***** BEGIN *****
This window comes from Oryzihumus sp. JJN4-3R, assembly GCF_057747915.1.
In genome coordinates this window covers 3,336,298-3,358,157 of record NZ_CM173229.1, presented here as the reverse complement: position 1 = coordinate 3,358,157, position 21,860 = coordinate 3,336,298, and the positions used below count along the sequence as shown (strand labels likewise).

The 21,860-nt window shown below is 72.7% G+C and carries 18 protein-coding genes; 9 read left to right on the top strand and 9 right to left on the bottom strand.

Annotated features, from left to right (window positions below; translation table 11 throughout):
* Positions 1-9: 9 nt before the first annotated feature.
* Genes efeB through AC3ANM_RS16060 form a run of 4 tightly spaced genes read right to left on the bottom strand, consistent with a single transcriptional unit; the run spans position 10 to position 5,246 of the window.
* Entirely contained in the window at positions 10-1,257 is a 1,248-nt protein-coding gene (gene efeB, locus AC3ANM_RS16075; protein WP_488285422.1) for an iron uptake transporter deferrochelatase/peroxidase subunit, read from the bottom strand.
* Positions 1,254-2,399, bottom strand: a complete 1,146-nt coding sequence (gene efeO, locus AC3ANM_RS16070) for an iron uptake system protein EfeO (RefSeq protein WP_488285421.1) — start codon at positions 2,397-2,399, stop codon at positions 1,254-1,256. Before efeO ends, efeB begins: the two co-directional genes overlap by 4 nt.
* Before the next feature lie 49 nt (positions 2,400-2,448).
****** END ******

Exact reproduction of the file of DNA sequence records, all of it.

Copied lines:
This window comes from Oryzihumus sp. JJN4-3R, assembly GCF_057747915.1.
In genome coordinates this window covers 3,336,298-3,358,157 of record NZ_CM173229.1, presented here as the reverse complement: position 1 = coordinate 3,358,157, position 21,860 = coordinate 3,336,298, and the positions used below count along the sequence as shown (strand labels likewise).

The 21,860-nt window shown below is 72.7% G+C and carries 18 protein-coding genes; 9 read left to right on the top strand and 9 right to left on the bottom strand.

Annotated features, from left to right (window positions below; translation table 11 throughout):
* Positions 1-9: 9 nt before the first annotated feature.
* Genes efeB through AC3ANM_RS16060 form a run of 4 tightly spaced genes read right to left on the bottom strand, consistent with a single transcriptional unit; the run spans position 10 to position 5,246 of the window.
* Entirely contained in the window at positions 10-1,257 is a 1,248-nt protein-coding gene (gene efeB, locus AC3ANM_RS16075; protein WP_488285422.1) for an iron uptake transporter deferrochelatase/peroxidase subunit, read from the bottom strand.
* Positions 1,254-2,399, bottom strand: a complete 1,146-nt coding sequence (gene efeO, locus AC3ANM_RS16070) for an iron uptake system protein EfeO (RefSeq protein WP_488285421.1) — start codon at positions 2,397-2,399, stop codon at positions 1,254-1,256. Before efeO ends, efeB begins: the two co-directional genes overlap by 4 nt.
* Before the next feature lie 49 nt (positions 2,400-2,448).